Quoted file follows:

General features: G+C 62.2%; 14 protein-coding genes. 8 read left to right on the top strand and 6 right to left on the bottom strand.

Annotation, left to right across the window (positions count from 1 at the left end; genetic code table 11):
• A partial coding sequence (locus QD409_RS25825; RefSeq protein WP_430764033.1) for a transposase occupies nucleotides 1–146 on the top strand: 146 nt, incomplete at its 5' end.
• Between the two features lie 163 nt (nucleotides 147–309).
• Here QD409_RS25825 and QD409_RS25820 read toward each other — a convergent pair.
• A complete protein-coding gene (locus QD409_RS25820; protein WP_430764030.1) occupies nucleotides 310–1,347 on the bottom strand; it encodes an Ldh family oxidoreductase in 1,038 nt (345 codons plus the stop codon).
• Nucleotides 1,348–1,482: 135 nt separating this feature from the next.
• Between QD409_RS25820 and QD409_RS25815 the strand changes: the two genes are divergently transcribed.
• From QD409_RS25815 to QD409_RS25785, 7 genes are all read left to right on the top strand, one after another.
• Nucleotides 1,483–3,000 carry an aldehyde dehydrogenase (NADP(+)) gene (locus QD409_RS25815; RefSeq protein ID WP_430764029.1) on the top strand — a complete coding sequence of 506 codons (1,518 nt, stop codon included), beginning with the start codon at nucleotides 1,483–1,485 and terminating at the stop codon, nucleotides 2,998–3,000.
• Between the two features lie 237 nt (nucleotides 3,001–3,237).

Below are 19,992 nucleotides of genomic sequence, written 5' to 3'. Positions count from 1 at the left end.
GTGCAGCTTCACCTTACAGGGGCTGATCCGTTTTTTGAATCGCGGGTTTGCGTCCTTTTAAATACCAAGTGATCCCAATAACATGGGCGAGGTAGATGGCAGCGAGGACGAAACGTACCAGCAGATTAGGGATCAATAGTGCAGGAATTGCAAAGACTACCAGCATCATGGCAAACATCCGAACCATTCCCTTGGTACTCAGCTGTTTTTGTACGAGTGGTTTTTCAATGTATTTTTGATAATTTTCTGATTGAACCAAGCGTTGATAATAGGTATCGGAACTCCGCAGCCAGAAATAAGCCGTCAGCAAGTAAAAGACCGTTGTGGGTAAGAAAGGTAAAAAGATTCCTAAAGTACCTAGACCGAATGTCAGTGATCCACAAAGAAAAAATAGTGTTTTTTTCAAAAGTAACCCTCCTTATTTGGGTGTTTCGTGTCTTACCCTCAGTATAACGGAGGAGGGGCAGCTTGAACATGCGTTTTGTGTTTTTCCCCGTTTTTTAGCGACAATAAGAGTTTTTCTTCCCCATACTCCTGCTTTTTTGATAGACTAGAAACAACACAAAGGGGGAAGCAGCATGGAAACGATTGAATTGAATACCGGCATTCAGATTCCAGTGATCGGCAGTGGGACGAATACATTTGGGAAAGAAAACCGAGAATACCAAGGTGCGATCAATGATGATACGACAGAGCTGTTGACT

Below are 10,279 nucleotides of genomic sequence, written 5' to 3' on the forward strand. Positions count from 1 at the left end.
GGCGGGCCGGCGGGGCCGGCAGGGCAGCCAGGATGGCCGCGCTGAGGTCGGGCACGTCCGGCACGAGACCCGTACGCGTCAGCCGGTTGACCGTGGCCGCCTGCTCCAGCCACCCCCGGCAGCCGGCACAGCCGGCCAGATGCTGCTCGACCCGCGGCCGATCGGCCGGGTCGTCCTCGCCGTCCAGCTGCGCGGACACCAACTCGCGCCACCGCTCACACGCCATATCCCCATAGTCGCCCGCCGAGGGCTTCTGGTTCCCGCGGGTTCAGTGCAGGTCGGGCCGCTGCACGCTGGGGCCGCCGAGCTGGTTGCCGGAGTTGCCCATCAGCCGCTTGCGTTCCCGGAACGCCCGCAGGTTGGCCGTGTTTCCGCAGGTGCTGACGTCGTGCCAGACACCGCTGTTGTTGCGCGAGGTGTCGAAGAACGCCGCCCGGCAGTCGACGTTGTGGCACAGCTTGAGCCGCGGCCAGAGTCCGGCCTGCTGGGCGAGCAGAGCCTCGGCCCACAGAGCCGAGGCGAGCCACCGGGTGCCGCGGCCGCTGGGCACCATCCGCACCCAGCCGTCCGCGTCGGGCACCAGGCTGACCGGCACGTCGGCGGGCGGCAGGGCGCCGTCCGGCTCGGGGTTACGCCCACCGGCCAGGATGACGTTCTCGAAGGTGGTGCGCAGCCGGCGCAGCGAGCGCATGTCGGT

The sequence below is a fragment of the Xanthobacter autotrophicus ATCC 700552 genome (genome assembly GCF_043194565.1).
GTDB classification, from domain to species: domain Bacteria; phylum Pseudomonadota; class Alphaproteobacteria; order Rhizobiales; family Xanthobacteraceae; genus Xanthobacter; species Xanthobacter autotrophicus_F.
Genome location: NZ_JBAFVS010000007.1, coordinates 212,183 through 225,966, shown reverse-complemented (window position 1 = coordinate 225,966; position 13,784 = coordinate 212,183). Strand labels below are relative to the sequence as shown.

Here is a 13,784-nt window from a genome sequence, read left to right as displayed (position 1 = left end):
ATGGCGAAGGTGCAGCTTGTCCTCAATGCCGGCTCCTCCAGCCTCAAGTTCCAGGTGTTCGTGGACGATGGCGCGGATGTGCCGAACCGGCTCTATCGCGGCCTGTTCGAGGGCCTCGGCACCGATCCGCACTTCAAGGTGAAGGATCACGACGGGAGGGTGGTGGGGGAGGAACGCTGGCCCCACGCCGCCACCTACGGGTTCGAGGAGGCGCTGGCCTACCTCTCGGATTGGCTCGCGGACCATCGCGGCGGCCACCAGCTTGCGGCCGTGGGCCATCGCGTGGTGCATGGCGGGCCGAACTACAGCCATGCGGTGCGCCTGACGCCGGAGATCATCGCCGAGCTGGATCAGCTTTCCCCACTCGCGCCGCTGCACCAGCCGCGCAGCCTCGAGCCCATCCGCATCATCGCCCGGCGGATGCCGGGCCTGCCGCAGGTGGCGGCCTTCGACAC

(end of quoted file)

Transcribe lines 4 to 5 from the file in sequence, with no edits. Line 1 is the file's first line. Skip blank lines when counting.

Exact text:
• Between the two features lie 163 nt (nucleotides 147–309).
• Here QD409_RS25825 and QD409_RS25820 read toward each other — a convergent pair.